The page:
Protecting osmolytes are widespread small organic molecules able to stabilize the folded state of most proteins against various denaturing stresses in vivo. The osmophobic model explains thermodynamically their action through a preferential exclusion of the osmolyte molecules from the protein surface, thus favoring the formation of intrapeptide hydrogen bonds. Few works addressed the influence of protecting osmolytes on the protein unfolding transition state and kinetics. Among those, previous single molecule force spectroscopy experiments evidenced a complexation of the protecting osmolyte molecules at the unfolding transition state of the protein, in apparent contradiction with the osmophobic nature of the protein backbone. We present single-molecule evidence that glycerol, which is a ubiquitous protecting osmolyte, stabilizes a globular protein against mechanical unfolding without binding into its unfolding transition state structure. We show experimentally that glycerol does not change the position of the unfolding transition state as projected onto the mechanical reaction coordinate. Moreover, we compute theoretically the projection of the unfolding transition state onto two other common reaction coordinates, that is, the number of native peptide bonds and the weighted number of native contacts. To that end, we augment an analytic Ising-like protein model with support for group-transfer free energies. Using this model, we find again that the position of the unfolding transition state does not change in the presence of glycerol, giving further support to the conclusions based on the single-molecule experiments.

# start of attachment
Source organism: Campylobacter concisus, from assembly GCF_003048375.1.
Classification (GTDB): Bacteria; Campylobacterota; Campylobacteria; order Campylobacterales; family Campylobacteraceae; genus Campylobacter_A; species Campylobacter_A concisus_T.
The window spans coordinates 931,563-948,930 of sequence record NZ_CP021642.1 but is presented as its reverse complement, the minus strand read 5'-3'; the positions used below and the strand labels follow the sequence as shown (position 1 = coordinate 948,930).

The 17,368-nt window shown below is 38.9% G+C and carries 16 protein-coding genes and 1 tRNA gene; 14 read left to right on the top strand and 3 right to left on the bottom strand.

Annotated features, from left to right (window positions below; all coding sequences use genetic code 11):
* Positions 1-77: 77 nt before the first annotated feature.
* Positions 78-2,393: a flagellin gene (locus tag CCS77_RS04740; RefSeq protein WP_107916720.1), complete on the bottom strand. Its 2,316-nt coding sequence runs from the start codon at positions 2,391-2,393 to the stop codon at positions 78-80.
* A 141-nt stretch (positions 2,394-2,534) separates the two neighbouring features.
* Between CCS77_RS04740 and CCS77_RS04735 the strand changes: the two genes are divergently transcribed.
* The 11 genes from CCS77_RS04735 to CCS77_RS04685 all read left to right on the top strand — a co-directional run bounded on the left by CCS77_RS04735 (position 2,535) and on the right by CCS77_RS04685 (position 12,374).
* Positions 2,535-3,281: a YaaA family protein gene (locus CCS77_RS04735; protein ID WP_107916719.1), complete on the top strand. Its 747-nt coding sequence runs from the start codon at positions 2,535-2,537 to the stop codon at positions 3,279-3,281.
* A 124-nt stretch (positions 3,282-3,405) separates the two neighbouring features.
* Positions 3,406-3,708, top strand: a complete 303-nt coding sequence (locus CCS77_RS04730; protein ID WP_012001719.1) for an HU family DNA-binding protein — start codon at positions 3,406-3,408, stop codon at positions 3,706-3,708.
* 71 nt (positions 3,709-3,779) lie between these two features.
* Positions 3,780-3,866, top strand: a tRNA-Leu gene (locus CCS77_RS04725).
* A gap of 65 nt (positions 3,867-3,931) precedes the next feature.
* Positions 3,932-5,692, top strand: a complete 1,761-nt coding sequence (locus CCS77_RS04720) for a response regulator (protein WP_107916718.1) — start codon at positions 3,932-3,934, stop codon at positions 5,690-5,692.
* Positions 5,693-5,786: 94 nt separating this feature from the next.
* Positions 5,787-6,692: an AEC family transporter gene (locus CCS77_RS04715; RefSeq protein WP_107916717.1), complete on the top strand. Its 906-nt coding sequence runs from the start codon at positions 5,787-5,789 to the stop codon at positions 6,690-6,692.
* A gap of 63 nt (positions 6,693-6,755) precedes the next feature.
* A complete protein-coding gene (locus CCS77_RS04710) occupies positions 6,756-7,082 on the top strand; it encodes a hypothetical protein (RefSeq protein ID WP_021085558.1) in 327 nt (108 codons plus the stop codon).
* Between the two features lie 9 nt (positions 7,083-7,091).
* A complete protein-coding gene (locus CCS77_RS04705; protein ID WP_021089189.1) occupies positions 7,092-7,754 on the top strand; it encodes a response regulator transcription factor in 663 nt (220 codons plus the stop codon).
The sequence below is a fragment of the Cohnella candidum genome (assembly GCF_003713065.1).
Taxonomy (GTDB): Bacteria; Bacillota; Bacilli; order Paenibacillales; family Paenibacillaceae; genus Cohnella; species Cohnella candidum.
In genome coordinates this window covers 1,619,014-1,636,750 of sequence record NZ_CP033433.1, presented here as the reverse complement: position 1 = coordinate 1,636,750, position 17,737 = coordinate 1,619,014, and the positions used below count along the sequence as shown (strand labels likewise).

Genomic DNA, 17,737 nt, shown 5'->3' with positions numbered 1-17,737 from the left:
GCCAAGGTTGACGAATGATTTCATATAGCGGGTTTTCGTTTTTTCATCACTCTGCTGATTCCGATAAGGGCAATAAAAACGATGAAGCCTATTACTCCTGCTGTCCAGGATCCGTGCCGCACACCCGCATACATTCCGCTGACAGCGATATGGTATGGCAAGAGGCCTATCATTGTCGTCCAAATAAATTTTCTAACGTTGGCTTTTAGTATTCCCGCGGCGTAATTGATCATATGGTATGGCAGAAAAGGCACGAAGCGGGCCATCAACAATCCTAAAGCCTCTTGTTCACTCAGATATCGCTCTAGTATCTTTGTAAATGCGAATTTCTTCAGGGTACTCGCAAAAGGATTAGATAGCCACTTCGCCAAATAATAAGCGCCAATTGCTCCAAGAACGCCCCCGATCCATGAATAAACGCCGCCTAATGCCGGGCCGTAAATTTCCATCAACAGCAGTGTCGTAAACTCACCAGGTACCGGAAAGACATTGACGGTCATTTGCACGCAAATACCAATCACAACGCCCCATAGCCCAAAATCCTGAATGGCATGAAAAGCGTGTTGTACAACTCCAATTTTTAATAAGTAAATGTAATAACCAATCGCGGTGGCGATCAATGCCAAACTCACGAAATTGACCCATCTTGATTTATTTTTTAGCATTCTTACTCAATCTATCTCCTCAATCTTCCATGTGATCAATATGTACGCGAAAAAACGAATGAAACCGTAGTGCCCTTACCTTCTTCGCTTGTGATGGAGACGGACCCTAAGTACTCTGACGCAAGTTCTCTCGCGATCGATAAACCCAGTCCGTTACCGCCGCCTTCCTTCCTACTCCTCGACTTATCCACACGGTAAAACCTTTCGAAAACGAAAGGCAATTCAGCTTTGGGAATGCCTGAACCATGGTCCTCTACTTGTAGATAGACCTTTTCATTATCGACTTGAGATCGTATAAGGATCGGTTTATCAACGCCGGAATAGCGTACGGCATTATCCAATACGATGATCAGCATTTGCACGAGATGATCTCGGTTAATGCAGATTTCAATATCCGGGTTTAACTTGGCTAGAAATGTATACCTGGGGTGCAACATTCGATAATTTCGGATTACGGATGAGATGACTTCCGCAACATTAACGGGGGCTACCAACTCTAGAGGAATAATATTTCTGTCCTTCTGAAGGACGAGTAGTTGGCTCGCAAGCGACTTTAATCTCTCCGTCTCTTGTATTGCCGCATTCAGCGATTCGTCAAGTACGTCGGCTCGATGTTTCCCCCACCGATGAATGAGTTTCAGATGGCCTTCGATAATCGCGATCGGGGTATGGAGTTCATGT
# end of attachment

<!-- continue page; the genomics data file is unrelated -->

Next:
Observing the osmophobic effect in action at the single molecule level

TESSARI, ISABELLA;BUBACCO, LUIGI;
2011

Abstract

Protecting osmolytes are widespread small organic molecules able to stabilize the folded state of most proteins against various denaturing stresses in vivo. The osmophobic model explains thermodynamically their action through a preferential exclusion of the osmolyte molecules from the protein surface, thus favoring the formation of intrapeptide hydrogen bonds. Few works addressed the influence of protecting osmolytes on the protein unfolding transition state and kinetics. Among those, previous single molecule force spectroscopy experiments evidenced a complexation of the protecting osmolyte molecules at the unfolding transition state of the protein, in apparent contradiction with the osmophobic nature of the protein backbone. We present single-molecule evidence that glycerol, which is a ubiquitous protecting osmolyte, stabilizes a globular protein against mechanical unfolding without binding into its unfolding transition state structure. We show experimentally that glycerol does not change the position of the unfolding transition state as projected onto the mechanical reaction coordinate. Moreover, we compute theoretically the projection of the unfolding transition state onto two other common reaction coordinates, that is, the number of native peptide bonds and the weighted number of native contacts. To that end, we augment an analytic Ising-like protein model with support for group-transfer free energies. Using this model, we find again that the position of the unfolding transition state does not change in the presence of glycerol, giving further support to the conclusions based on the single-molecule experiments.
File in questo prodotto:
Non ci sono file associati a questo prodotto.
Pubblicazioni consigliate

Caricamento pubblicazioni consigliate

I documenti in IRIS sono protetti da copyright e tutti i diritti sono riservati, salvo diversa indicazione.

Utilizza questo identificativo per citare o creare un link a questo documento: http://hdl.handle.net/11577/120479
Citazioni
  • ???jsp.display-item.citation.pmc??? 3
  • Scopus 12
  • ???jsp.display-item.citation.isi??? 9
social impact